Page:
- they can make modifications that don’t penetrate a surface, or permanently modify a surface, fixture or structure of the property.
The verdict: The ability for tenants to make modifications, will lead to disputes, and can cause damage to the property if the modifications or their restoration, is not done by a professional. The fact that tenants require consent from the owner prior to making these changes is positive as it will be an opportunity for property managers to discuss the modification and keep an eye on them on completion and at the end of the tenancy. For landlords these “minor” modifications signify a change of mindset – especially for those that carry an emotional attachment to their property, but for us property managers, it probably means a lot more work and disputes at the end of the tenancy.
4. Break fees for fixed term agreements become set. This applies to agreements that are entered into from 23 March 2020 onwards, BUT not for tenancy agreements signed before. The break fees are:
- 4 weeks rent if less than 25% of the lease had expired,
- 3 weeks rent if 25% or more but less than 50% of the lease had expired,
- 2 weeks rent if 50% or more but less than 75% of the lease had expired, and
- 1 week’s rent if 75% or more of the lease had expired.
5. New requirements to disclose information BEFORE signing a tenancy agreements and sharing landlord details. There is additional information to be disclosed, and the tenant will be able to end their tenancy agreement by giving at least 14 days’ notice if the landlord or property manager fails to comply with any of the information disclosure obligations. A tenant can also apply to the Tribunal for an order to end the tenancy and the tribunal will also have the discretion to order the landlord to compensate the tenant for any costs incurred as a result of ending the tenancy agreement. The information that needs to be disclosed is as follows:-
- Events and natural disasters that occurred at the property
- whether the property has been the scene of a violent crime in the previous 5 years,
- whether it has been used for the manufacture or cultivation of a prohibited drug or prohibited plant in the last 2 years,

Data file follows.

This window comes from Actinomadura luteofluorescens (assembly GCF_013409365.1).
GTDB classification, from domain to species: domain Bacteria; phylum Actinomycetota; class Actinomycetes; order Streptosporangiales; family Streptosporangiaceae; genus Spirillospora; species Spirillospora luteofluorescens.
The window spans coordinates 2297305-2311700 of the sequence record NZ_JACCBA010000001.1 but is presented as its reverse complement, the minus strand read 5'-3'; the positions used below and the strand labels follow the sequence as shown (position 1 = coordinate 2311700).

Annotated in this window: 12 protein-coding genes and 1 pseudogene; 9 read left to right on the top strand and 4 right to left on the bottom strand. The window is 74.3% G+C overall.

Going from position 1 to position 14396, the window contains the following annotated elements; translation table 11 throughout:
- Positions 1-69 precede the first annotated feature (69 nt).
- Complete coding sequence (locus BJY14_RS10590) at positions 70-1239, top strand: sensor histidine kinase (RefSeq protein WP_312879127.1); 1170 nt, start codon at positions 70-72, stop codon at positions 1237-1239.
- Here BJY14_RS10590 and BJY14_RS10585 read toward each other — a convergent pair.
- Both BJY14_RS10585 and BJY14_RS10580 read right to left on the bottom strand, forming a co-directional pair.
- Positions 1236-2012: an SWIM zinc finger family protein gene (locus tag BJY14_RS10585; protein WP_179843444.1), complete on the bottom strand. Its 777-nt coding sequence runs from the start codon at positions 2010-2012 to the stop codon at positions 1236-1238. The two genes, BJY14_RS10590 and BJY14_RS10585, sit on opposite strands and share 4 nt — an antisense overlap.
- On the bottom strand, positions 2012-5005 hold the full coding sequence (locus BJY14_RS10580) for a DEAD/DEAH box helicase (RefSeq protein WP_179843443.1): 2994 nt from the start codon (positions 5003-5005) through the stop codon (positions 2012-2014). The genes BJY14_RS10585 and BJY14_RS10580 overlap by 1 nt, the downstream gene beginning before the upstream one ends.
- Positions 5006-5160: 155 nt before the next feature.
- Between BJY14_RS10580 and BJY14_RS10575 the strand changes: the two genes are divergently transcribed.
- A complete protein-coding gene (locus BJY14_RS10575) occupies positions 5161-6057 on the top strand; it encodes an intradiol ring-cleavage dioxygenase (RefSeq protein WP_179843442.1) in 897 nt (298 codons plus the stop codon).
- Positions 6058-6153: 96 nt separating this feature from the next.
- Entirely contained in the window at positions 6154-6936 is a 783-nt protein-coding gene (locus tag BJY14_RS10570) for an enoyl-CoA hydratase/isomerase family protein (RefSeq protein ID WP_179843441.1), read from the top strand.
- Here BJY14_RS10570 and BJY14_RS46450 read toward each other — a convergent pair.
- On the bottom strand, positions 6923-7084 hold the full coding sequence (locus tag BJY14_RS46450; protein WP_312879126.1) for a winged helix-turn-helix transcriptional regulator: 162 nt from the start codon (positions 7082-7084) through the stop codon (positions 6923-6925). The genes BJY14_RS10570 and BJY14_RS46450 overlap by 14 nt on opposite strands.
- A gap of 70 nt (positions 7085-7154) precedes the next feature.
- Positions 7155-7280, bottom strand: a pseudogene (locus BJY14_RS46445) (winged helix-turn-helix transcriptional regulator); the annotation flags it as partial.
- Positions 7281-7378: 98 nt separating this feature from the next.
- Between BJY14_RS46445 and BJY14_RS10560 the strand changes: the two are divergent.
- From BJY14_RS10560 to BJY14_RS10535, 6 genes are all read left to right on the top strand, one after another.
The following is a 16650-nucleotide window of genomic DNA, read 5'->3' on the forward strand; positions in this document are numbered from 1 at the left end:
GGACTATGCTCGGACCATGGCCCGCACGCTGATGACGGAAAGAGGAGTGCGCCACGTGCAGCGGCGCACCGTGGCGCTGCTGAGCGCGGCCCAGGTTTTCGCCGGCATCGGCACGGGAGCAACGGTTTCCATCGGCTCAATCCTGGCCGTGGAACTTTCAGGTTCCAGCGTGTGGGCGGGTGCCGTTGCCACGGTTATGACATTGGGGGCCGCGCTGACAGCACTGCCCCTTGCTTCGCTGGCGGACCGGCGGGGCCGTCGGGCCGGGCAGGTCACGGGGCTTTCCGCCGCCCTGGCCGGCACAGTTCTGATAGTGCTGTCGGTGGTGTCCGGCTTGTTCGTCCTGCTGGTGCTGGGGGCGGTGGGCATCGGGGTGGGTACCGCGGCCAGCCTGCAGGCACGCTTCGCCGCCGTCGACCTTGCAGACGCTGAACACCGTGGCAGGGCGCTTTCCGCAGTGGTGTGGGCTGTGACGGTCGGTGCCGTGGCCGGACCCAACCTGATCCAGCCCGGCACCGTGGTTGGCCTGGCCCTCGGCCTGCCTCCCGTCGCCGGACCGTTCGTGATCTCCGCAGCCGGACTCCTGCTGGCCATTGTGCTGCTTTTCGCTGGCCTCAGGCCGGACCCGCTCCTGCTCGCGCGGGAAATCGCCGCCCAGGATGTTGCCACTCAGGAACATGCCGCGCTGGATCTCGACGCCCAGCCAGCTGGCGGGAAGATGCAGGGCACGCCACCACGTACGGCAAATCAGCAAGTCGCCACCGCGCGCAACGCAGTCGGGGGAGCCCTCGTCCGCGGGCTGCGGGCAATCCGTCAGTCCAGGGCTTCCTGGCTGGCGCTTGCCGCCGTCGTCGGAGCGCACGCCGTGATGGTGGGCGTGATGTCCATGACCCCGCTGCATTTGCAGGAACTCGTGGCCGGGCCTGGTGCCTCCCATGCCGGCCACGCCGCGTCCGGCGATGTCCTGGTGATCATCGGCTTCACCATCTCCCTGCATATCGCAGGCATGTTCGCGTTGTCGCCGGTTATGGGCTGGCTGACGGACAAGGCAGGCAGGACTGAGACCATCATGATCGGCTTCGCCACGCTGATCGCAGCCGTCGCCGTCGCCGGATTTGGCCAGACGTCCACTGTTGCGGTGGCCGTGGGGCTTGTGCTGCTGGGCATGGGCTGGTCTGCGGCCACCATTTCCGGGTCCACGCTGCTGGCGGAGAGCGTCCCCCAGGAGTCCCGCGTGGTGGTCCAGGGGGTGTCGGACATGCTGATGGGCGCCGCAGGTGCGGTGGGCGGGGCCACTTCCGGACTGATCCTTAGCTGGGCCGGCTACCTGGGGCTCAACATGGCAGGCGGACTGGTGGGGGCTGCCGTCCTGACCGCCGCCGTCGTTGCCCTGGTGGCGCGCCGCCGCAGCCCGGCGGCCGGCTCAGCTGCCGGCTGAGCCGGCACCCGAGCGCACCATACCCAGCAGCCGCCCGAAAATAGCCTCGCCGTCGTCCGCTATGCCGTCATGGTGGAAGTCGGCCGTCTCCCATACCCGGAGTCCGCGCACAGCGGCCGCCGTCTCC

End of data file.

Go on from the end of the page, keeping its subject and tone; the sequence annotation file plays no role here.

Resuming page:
- whether it is listed on the loose-fill asbestos insulation register, and
- whether the property has been subject to flooding or bushfire in the previous 5 year
- Condition of the property itself
- anything that is deemed to be of significant health or safety to the tenants,
- whether the property is affected by zoning or laws that will not allow you to obtain a parking permit and only paid parking is available in the area,
- whether the council waste services are on a different basis to other premises in the area,
- whether other people are entitled to share the driveway or walkway,
- whether there is a proposal to sell the property or if a mortgagee (i.e. bank or other lender) is taking court action for possession of the property,
- whether the property is in a strata scheme which has scheduled rectification work or major repairs in the common property during the fixed term of the agreement, and
- whether it is part of a building to which there is a notice of intention to issue a fire safety or fire safety or rectification order has been issued (ie for the rectification of combustible cladding)
- Other information that must be made available to the tenant:-
- a copy of the strata scheme’s by-laws if the property is part of a strata complex, and
- information about the landlord (if using an agent) such as
- The landlord name
- A way for the tenant to contact the landlord directly. This could be a telephone number or other contact details such as an email address. In the cases that the landlord does not use a property manager, the tenant must also be provided with their residential or business address to receive mail. Furthermore, the tenants must also be informed in writing within 14 days of any change to the landlord’s details during the tenancy.